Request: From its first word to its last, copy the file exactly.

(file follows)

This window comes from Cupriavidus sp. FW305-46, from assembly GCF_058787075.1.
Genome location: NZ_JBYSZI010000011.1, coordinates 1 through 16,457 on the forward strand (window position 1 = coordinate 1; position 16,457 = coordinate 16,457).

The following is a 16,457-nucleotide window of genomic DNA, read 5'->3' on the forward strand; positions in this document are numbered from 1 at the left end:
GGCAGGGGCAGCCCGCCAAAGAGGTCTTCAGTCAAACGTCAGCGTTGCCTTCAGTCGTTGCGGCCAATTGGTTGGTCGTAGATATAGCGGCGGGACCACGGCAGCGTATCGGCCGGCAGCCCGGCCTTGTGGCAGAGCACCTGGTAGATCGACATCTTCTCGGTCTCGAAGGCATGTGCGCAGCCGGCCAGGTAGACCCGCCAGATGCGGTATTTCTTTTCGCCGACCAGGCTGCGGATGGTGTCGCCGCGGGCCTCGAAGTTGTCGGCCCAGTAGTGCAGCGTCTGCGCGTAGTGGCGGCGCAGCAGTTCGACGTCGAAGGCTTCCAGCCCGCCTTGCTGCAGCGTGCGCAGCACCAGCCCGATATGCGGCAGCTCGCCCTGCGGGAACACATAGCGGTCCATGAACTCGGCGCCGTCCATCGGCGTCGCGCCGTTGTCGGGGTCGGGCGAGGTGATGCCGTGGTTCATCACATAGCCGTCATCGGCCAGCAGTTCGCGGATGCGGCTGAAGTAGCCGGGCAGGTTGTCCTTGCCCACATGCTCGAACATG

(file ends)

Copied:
This window comes from Cupriavidus sp. FW305-46, from assembly GCF_058787075.1.
Genome location: NZ_JBYSZI010000011.1, coordinates 1 through 16,457 on the forward strand (window position 1 = coordinate 1; position 16,457 = coordinate 16,457).

The following is a 16,457-nucleotide window of genomic DNA, read 5'->3' on the forward strand; positions in this document are numbered from 1 at the left end:
GGCAGGGGCAGCCCGCCAAAGAGGTCTTCAGTCAAACGTCAGCGTTGCCTTCAGTCGTTGCGGCCAATTGGTTGGTCGTAGATATAGCGGCGGGACCACGGCAGCGTATCGGCCGGCAGCCCGGCCTTGTGGCAGAGCACCTGGTAGATCGACATCTTCTCGGTCTCGAAGGCATGTGCGCAGCCGGCCAGGTAGACCCGCCAGATGCGGTATTTCTTTTCGCCGACCAGGCTGCGGATGGTGTCGCCGCGGGCCTCGAAGTTGTCGGCCCAGTAGTGCAGCGTCTGCGCGTAGTGGCGGCGCAGCAGTTCGACGTCGAAGGCTTCCAGCCCGCCTTGCTGCAGCGTGCGCAGCACCAGCCCGATATGCGGCAGCTCGCCCTGCGGGAACACATAGCGGTCCATGAACTCGGCGCCGTCCATCGGCGTCGCGCCGTTGTCGGGGTCGGGCGAGGTGATGCCGTGGTTCATCACATAGCCGTCATCGGCCAGCAGTTCGCGGATGCGGCTGAAGTAGCCGGGCAGGTTGTCCTTGCCCACATGCTCGAACATG